By Alberto Zacapa

The Madrid Protocol (“Protocol”) is one of two international treaties of the Madrid System or International Trademark System (“System”). The Protocol provides a cost-effective and efficient way of acquiring trademark protection in multiple countries. The Protocol allows an applicant to file one international application through a single office, in one language, with one set of fees in a single currency. Moreover, foreign associates or agents are not needed to assist in the filing process. If an application is approved, the World Intellectual Property Organization (“WIPO”) may grant international certificates of registration. While these international registrations do not offer protection in any specific country, they indicate approval for designated countries. It is up to each designated country to grant or refuse protection. If protection is granted in a country, the effect is the same as if the mark had been registered through that country’s trademark office. The benefits of the Protocol extend to simplified post-registration maintenance of a trademark registration. The Protocol provides one straightforward step to record any changes in name, ownership or address of either the representative or the holder of a mark. WIPO then transmits any request for protection, renewal and other documentation to all designated offices.

Countries in Latin America have long been hesitant to adopt the Protocol. Perhaps, this hesitancy stems from the possibility that its adoption would constitute a reduction in revenue from the trademark application process. Spanish was only introduced as a language of the Protocol in 2004. The language limitation had previously excluded the Spanish-speaking region. Nonetheless, membership has remained low among the Latin American countries. However, in early 2012, Colombia became the 87th member of the Madrid System. The benefits of having a streamlined system that works in parallel with the national trademark application process were recognized by Colombian Vice President Angelino Garzón, who led this transformation. The Protocol entered into force a few months later on August 29, 2012.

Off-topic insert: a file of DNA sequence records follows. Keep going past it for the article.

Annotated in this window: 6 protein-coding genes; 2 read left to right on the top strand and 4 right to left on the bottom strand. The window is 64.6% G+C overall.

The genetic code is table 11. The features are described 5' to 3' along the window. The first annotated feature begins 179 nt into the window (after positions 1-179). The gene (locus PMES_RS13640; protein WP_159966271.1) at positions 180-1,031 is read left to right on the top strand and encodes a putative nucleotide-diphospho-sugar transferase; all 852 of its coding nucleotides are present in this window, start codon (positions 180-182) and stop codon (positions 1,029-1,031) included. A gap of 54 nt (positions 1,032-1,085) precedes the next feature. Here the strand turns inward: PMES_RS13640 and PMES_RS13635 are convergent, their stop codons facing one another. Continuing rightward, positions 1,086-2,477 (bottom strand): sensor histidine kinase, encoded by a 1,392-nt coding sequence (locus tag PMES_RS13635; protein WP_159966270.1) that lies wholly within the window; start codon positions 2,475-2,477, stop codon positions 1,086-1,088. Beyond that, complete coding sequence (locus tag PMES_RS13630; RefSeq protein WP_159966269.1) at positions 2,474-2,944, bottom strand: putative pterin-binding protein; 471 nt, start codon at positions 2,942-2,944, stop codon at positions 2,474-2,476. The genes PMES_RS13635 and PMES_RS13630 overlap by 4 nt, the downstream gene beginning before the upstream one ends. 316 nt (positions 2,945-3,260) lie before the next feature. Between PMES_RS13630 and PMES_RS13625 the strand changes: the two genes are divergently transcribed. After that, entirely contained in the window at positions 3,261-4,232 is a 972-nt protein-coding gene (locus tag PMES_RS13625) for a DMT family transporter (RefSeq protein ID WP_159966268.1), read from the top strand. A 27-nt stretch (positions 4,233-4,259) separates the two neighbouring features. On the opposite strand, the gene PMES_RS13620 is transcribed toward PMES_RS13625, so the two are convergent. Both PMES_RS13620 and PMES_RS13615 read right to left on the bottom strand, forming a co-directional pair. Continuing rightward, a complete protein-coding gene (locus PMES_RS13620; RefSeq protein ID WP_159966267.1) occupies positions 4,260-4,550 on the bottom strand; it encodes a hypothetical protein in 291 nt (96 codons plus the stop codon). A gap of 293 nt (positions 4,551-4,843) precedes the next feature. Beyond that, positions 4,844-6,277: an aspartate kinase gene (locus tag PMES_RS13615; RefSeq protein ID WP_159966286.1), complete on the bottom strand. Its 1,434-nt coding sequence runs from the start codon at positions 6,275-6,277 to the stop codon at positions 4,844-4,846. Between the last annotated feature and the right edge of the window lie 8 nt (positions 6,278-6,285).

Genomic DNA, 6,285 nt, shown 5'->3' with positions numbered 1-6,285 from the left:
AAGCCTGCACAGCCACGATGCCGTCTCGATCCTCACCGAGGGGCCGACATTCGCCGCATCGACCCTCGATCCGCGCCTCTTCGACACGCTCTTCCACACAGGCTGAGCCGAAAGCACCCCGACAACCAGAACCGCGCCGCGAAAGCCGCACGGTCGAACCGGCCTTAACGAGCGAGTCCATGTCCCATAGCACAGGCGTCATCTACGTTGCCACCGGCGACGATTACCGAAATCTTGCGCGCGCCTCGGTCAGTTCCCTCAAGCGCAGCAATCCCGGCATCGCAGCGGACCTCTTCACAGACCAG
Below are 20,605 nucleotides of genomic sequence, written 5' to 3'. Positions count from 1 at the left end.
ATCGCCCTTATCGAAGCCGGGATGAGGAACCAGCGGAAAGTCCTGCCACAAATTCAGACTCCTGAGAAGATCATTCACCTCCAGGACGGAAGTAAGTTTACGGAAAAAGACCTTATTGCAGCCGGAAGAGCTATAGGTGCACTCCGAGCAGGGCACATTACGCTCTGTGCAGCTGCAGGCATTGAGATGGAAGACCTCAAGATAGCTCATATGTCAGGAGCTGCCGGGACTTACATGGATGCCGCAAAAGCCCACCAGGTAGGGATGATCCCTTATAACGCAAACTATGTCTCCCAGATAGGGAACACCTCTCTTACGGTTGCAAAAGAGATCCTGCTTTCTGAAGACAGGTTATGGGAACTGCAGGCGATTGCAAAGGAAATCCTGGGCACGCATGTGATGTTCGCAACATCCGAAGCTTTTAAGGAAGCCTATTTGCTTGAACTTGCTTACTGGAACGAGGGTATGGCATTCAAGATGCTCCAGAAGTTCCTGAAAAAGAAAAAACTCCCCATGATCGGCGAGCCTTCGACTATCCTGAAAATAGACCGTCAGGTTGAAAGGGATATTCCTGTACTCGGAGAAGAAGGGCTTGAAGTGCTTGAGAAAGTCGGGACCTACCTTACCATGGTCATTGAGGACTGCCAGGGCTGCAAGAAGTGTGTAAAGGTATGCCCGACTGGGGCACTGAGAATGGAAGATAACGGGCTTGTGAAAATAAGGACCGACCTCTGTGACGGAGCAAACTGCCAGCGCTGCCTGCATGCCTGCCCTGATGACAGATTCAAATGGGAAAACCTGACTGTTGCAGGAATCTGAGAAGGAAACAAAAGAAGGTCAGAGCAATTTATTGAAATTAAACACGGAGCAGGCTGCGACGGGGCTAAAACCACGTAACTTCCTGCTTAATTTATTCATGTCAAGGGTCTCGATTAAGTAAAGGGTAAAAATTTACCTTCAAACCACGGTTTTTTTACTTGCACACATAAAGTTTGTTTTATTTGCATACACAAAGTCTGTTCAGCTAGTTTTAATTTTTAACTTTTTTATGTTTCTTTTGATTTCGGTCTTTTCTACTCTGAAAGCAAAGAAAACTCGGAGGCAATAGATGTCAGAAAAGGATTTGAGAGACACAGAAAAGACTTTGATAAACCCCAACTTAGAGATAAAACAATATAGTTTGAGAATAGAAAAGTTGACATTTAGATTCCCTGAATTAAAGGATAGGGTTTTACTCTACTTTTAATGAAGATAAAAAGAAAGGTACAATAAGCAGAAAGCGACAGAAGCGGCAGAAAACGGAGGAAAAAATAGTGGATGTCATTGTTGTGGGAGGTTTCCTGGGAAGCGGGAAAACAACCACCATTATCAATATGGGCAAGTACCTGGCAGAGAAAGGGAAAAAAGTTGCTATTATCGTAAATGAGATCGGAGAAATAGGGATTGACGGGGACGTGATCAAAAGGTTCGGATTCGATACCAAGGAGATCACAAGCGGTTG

Continue Reading Madrid Protocol Membership Grows Among Latin American Nations

By James Stewart

In an exciting development for the international trademark field, the Thai Parliament has issued its approval to move forward with Thailand’s proposed admission to the Madrid Protocol. The Thai Parliament must now amend its trademark laws to conform with the Madrid Protocol. Thailand’s Trademark Office has drafted these amendments which are currently under review. Upon completion of the review period, these revisions must be approved by the legislature. This revision and approval process will take approximately six months.


Every quarter our team publishes an Intellectual Property and Technology newsletter, in which we regularly analyze and explore issues related to trademark, copyright and advertising law along with the other areas of IP.  Allyn Taylor, one of our partners, wrote an article for the last edition that we’d like to reshare.


Protecting your brand on a global scale

By Allyn Taylor

Back when products and services were sold via brick and mortar stores, only large corporations or conglomerates seriously considered seeking global protection for valued brand names. Now, however, in the age of the Internet and Cloud, goods and services can be delivered virtually anywhere. Seeking trademark protection on a global basis is often a logical option for even a small company. Yet the question inevitably arises: “How do I accomplish this in an efficient, cost-effective manner?”

Continue Reading Protecting Your Brand on a Global Scale